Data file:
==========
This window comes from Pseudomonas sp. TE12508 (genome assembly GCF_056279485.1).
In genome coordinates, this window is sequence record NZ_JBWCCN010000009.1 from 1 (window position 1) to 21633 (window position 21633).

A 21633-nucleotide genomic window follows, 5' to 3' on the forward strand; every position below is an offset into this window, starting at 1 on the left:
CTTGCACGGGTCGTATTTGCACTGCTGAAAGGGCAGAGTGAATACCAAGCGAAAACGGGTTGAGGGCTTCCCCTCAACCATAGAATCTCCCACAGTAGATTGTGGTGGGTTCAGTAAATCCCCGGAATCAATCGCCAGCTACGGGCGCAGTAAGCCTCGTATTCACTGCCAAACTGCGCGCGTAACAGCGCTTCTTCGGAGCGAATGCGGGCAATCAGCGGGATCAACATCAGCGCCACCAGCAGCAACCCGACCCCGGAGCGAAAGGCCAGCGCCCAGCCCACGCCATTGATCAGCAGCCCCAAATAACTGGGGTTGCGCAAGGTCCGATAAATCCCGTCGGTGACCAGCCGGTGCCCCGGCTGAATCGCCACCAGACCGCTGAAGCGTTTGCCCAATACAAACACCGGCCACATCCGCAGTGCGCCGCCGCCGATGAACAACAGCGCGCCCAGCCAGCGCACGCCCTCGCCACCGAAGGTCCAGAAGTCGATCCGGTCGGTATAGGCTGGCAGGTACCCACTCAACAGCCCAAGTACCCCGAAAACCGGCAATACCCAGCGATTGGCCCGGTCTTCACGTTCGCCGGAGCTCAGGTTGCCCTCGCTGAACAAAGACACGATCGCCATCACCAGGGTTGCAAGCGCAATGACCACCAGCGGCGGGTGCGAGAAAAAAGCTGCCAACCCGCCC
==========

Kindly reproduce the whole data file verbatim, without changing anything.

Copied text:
This window comes from Pseudomonas sp. TE12508 (genome assembly GCF_056279485.1).
In genome coordinates, this window is sequence record NZ_JBWCCN010000009.1 from 1 (window position 1) to 21633 (window position 21633).

A 21633-nucleotide genomic window follows, 5' to 3' on the forward strand; every position below is an offset into this window, starting at 1 on the left:
CTTGCACGGGTCGTATTTGCACTGCTGAAAGGGCAGAGTGAATACCAAGCGAAAACGGGTTGAGGGCTTCCCCTCAACCATAGAATCTCCCACAGTAGATTGTGGTGGGTTCAGTAAATCCCCGGAATCAATCGCCAGCTACGGGCGCAGTAAGCCTCGTATTCACTGCCAAACTGCGCGCGTAACAGCGCTTCTTCGGAGCGAATGCGGGCAATCAGCGGGATCAACATCAGCGCCACCAGCAGCAACCCGACCCCGGAGCGAAAGGCCAGCGCCCAGCCCACGCCATTGATCAGCAGCCCCAAATAACTGGGGTTGCGCAAGGTCCGATAAATCCCGTCGGTGACCAGCCGGTGCCCCGGCTGAATCGCCACCAGACCGCTGAAGCGTTTGCCCAATACAAACACCGGCCACATCCGCAGTGCGCCGCCGCCGATGAACAACAGCGCGCCCAGCCAGCGCACGCCCTCGCCACCGAAGGTCCAGAAGTCGATCCGGTCGGTATAGGCTGGCAGGTACCCACTCAACAGCCCAAGTACCCCGAAAACCGGCAATACCCAGCGATTGGCCCGGTCTTCACGTTCGCCGGAGCTCAGGTTGCCCTCGCTGAACAAAGACACGATCGCCATCACCAGGGTTGCAAGCGCAATGACCACCAGCGGCGGGTGCGAGAAAAAAGCTGCCAACCCGCCC